This vehicle does a lot for the deck. It’s an artifact to turn on Voltage Surge, makes tokens to be sacrificed to Make Disappear or Transmogrify, is a mid-game threat, goes wide, copies Rhino tokens – all in one card. It truly bolsters your fair plan and punishes opponents for holding up interaction to break up the combo.

The main purpose of Omen of the Sea is card selection. Early in the game, if nothing is happening and you have nothing to interact with, it’s a perfect window to resolve Omen and dig deeper into the deck. You won’t always want to try to find Transmogrify – sometimes you’d rather find an interactive piece to impede the opponent id est against Greasefang.

Secretly one of the strongest cards in the deck. You don’t really care about its hard cast mode, but rather the channel ability. If you channel it on turn two, on turn three you can tap it for mana, tap three lands and immediately cast Transmogrify on the Monk token. It results in you putting Titan of Industry on turn three which is absolutely backbreaking, especially on the play. It gives the deck the ability to win seemingly out of nowhere from an empty board as the opponent passing the turn might face end step token, untap, Transmo.

This is probably the best card in Explorer, Pioneer, and is so strong that is seeing extensive play in Modern. It literally does everything that this deck would want.

  1. First chapter – makes a token that can be used for Transmogrify. Upon attacks makes Treasure tokens which ramp you or can be used as Transmogrify targets.
  2. Second chapter – card filtering. You can ditch dead removal spells or redundant combo pieces.
  3. Third chapter – Reflection of Kiki Jiki can copy Titan of Industry resulting in you getting multiple creatures, triggers, and overall board domination. If left unattended, you can keep copying Titan turn after turn. Reflection itself can also be used as Transmo fodder.

Generically good token maker. It cycles so you get a bit deeper into the deck, the token flies which can be relevant in killing off opposing Planeswalkers or blocking, and if hard cast it threatens a real clock. Basically, the whole deck would trigger Shark Typhoon. If you make a, say, 6/6 Shark, not only does it clock the opponent really fast, but can also be copied with Reflection of Kiki Jiki.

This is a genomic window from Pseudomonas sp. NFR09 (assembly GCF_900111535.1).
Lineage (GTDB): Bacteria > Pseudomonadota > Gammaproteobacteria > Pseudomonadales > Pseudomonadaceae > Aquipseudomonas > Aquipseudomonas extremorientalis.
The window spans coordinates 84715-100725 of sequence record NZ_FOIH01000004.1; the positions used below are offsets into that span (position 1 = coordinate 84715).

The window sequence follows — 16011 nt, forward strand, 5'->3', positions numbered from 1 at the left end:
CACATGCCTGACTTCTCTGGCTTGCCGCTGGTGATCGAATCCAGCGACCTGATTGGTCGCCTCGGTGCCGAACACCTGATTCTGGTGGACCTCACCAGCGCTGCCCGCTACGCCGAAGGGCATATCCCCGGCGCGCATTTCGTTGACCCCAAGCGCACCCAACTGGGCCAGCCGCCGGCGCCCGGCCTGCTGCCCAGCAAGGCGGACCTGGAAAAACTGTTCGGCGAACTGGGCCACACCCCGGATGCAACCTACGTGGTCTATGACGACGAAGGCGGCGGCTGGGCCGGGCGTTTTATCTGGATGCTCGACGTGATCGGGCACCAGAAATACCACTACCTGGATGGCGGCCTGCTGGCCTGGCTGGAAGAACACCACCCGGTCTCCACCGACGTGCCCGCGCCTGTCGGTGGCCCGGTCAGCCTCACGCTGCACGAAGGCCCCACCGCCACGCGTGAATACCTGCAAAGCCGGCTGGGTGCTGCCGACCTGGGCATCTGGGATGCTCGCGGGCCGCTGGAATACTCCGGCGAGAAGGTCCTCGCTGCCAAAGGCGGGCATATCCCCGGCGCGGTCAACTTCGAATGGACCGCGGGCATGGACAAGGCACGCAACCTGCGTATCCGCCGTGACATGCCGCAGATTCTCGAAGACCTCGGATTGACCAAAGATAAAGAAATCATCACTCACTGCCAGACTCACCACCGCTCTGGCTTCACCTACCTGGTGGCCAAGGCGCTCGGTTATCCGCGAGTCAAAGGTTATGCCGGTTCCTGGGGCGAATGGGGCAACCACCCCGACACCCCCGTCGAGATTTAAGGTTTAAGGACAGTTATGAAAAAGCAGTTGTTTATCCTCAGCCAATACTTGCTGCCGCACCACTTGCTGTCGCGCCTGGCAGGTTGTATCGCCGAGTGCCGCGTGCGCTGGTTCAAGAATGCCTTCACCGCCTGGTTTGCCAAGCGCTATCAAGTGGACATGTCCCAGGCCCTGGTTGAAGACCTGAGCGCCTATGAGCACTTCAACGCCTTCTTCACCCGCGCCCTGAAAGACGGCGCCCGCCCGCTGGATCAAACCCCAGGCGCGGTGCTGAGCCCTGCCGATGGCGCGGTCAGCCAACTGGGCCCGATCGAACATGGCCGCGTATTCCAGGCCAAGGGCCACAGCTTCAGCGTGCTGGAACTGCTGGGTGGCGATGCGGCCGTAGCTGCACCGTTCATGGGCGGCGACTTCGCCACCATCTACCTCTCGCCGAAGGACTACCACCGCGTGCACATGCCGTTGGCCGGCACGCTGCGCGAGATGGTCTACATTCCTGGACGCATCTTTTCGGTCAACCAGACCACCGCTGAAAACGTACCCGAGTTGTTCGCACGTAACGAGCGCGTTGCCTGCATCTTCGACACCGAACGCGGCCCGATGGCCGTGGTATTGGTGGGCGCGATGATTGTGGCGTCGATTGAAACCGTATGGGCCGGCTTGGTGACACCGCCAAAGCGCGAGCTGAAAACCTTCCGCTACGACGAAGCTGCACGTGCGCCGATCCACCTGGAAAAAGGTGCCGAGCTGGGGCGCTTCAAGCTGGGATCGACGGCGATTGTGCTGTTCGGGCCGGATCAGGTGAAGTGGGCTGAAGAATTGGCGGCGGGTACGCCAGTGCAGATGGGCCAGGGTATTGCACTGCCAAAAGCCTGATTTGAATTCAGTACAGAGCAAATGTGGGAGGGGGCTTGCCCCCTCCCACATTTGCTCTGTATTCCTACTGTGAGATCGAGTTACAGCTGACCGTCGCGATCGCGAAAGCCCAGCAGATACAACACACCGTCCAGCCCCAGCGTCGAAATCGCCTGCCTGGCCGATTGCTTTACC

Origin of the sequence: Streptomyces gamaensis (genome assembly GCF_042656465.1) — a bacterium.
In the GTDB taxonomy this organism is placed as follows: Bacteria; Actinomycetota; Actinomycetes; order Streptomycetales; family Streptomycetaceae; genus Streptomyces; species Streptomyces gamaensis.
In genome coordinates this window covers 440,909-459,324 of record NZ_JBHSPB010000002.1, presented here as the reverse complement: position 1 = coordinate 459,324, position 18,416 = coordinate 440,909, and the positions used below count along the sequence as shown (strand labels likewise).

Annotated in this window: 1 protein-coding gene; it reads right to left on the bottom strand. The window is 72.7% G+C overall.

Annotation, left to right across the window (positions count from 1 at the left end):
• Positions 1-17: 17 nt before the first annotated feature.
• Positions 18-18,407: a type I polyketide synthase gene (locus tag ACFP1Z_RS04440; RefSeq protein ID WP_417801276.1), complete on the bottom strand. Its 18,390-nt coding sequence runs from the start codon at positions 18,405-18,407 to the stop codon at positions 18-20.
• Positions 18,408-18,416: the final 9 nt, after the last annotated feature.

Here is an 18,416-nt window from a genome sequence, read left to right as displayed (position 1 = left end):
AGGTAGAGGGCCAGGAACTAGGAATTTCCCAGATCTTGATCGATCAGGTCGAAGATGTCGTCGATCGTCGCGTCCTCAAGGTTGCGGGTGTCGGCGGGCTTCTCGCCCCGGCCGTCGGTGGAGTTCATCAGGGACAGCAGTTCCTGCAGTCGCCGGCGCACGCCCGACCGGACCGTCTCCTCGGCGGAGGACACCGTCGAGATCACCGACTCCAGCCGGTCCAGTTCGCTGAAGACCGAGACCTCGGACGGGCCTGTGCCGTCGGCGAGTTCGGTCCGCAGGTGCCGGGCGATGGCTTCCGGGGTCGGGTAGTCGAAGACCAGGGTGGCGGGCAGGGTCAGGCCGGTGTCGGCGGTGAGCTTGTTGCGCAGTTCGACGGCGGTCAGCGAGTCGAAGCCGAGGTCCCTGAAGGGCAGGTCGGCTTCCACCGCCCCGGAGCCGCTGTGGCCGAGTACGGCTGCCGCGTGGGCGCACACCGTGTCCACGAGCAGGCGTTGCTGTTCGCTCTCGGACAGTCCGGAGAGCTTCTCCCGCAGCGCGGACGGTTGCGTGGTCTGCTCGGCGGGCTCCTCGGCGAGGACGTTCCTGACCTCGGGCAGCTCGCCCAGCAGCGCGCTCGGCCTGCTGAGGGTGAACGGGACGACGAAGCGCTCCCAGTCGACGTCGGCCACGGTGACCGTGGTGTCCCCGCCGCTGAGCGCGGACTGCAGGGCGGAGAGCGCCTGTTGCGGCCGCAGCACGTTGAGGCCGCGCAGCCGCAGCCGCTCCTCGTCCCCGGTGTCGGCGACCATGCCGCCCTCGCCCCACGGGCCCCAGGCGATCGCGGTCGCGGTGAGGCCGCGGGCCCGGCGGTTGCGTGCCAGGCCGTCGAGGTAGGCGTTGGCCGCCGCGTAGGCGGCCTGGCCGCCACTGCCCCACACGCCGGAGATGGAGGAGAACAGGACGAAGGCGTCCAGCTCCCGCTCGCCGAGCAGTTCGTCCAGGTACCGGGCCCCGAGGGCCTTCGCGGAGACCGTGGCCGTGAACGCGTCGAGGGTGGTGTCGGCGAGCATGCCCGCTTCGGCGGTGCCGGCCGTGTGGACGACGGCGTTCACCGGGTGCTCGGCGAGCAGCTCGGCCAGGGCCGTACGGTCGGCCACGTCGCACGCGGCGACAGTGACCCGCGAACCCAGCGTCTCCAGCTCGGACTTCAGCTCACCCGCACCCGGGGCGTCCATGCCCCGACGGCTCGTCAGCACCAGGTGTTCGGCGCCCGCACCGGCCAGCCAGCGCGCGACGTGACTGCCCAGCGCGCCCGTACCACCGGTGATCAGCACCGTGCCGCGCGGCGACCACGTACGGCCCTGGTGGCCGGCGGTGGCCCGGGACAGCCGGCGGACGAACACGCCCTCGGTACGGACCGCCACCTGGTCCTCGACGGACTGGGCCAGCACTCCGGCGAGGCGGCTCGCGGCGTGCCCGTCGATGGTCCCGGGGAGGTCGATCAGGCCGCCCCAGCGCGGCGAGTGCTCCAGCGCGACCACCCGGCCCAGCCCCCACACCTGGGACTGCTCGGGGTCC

Matchups and Sideboard Guide

Hornet Queen Amokhet Remastered
Hornet Queen Art by Jonathon Kuo

Rakdos Midrange

INOUT
+2 Hornet Queen-2 The Akroan War

This is our desired match-up. Rakdos has really difficult time grinding through Titan of Industry paired with the Rhino Warrior, especially if we are able to produce multiples. Even if they are able to prolong the game, there is a looming threat of Yorion, Sky Nomad blinking our Fable of the Mirror-Breaker, Omen of the Sea, and Esika's Chariot, which is not something they can really come back from.

Actually comboing off might be tough sometimes as a single Fatal Push hold us back, but the sheer potential for the combo makes them have to hold it up at all times. It further means that they might not tap out for Liliana of the Veil or Sheoldred, the Apocalypse. If they do, though, we’ll cast Transmogrify and probably win.

Last but not least, if they hold up Fatal Push specifically by holding up one black mana, Spell Pierce can get them good.

Azorius Control

INOUT
+2 Mystical Dispute-1 Abrade
+1 Fry-2 Voltage Surge
+2 Hornet Queen-2 The Akroan War

In this matchup, we have to play a bit more smart as we don’t want to walk into March of Otherworldly Light targeting our tokens. Additionally, they can always cast a mass removal spell to sweep the board. We have to play a bit more of a positional game, chipping away with tokens, holding up countermagic.

The best spots are when you resolve Esika's Chariot, it itself forces a mass removal, and then we play Transmogrify, preferably Lukka, Coppercoat Outcast. Once they’ve used the first mass removal, we can hold them against the ropes by demanding another Wrath of God every turn.